America’s College Compromise

-Tiffany Babb, Contributing Writer

President Barack Obama recently reintroduced a proposal that was first brought up by the Clinton administration. This proposal includes raising taxes for the wealthy in order to provide free community college education for both traditional and non-traditional students for the duration of two years. Students would be required to maintain a 2.5 GPA to remain enrolled in the program. However, unlike the Clinton proposal, students are required to have only part-time enrollment status and could attend certificate programs, which lead to associate degrees and can transfer to bachelor degrees. This proposal would not apply to students who already have other forms of financial aid, such as a Pell Grant. According to USA Today, if the plan were implemented and all 50 states participated, nearly nine million students would benefit from this program each year. Even though Obama did mention that the majority of the funding would come from wealthy tax increases, he also stated the particulars of the proposal would be discussed in the 2016 Budget.

“President Barack Obama’s proposal for free tuition is either a game changer or an empty promise,” said U.S. News & World Report reporter Kelsey Sheehy in an article last week. “It depends on who you ask.”

While there are supporters for this proposal, the majority of Congress and the general

populace are against it for several reasons. As with anything, the more available something is, the less value it retains. For example, fast food is cheap because it is found on almost every corner in America. The same applies to education. The reason college graduates make more money than non-graduates is because a degree is difficult to attain and therefore valuable. The easier a degree is to attain, the less value a degree will have and, in turn, earn graduates less money.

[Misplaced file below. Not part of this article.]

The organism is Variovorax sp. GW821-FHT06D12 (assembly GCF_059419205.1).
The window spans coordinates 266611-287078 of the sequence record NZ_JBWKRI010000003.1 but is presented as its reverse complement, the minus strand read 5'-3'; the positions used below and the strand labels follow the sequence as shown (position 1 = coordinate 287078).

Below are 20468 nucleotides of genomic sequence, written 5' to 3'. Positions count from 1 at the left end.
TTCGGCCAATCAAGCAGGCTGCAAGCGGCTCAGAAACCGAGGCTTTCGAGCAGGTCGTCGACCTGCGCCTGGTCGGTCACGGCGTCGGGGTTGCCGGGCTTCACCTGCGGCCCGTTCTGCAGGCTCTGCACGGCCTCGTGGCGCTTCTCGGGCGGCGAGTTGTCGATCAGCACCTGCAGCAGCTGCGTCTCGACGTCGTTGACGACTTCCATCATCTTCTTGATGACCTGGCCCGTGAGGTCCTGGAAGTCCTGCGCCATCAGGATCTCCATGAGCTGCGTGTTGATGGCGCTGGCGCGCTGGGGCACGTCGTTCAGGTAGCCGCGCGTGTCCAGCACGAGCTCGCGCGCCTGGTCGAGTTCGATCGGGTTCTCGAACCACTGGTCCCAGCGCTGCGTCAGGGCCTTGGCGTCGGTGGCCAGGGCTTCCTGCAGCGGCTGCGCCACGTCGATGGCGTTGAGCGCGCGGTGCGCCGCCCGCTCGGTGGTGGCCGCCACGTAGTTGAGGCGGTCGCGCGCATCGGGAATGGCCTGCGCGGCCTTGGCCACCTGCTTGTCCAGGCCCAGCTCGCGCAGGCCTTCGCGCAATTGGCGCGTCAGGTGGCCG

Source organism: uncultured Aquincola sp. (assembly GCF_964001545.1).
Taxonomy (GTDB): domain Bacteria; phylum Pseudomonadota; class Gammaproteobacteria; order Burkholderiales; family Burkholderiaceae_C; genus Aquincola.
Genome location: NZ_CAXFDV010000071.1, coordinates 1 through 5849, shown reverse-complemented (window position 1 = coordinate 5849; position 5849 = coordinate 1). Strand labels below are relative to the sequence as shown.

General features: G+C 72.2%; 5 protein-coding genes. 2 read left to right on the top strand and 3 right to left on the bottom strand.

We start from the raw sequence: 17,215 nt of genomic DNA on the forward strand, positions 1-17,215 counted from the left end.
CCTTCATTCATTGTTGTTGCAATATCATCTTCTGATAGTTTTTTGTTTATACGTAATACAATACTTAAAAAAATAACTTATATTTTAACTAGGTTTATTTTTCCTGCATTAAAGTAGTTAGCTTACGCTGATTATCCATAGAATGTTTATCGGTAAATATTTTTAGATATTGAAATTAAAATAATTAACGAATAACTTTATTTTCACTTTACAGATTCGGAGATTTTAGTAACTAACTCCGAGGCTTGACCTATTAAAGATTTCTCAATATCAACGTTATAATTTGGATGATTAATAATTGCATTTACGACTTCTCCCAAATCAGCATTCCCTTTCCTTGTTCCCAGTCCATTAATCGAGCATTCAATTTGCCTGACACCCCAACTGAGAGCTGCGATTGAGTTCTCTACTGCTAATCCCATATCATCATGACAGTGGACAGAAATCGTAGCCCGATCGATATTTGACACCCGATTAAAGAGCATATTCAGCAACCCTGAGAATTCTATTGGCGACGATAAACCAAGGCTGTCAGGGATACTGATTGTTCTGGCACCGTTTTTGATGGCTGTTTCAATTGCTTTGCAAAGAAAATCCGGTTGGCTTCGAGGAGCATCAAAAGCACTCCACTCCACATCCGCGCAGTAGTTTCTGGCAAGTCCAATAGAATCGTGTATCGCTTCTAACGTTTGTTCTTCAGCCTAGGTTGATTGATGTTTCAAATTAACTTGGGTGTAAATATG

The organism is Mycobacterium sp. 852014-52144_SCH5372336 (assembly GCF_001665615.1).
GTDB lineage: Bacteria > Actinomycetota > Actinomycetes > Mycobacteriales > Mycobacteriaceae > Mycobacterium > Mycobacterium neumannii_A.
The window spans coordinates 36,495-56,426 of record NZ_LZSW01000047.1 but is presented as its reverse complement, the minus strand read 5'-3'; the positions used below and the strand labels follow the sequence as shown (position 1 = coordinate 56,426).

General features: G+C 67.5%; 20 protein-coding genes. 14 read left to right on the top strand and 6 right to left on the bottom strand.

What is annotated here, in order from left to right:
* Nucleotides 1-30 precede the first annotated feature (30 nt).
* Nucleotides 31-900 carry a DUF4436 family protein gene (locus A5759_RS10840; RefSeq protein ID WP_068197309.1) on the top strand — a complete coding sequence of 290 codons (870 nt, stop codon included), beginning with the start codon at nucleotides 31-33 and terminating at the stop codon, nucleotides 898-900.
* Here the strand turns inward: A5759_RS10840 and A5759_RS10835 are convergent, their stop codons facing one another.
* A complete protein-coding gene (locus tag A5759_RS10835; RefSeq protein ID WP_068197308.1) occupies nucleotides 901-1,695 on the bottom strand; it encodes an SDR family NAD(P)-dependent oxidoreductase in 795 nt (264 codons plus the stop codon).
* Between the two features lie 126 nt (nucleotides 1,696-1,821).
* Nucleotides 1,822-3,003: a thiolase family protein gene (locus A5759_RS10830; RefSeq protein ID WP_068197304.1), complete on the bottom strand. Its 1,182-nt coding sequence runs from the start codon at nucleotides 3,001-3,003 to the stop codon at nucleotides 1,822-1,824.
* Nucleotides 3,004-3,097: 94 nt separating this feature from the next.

“Real median earnings have barely moved for college graduates since the mid-80s,” said economist Malcolm Harris. “Since 1979, the earnings of those with two-year degrees have decreased more than 20 percent.”

If this plan is implemented, it could have both negative and positive impacts on a school such as Mississippi College. MC would most likely see a decrease in the amount of first-time freshmen attending the university. This would create more difficulty for recruiters who would have to find more creative ways to encourage high school students to attend the university instead of taking advantage of a free associate’s degree. This would lead to less money flowing through the university, which would tighten MC’s budget and create a need for more donations or raise the price of tuition. However, many of the students who would complete this program would qualify for a bachelor’s degree, which they would need because of the decreased value of an associate’s degree. MC could potentially be a good choice for these students because, coming from smaller community colleges, they may be accustomed to the more one-on-one teaching that MC has to offer as opposed to the larger universities. Many careers require a bachelor’s degree or higher, so students in this program will need to go one step further. As MC is widely known for its quality of education and many of these students would be better able to afford continuing at MC after having saved so much on their first two years of education, the university would likely continue to flourish if such a program is implemented.

Do you think everyone should be able to go to community college for free? Tell us your opinion. Email the editor at Walker10@mc.edu and you might be featured in an upcoming issue!

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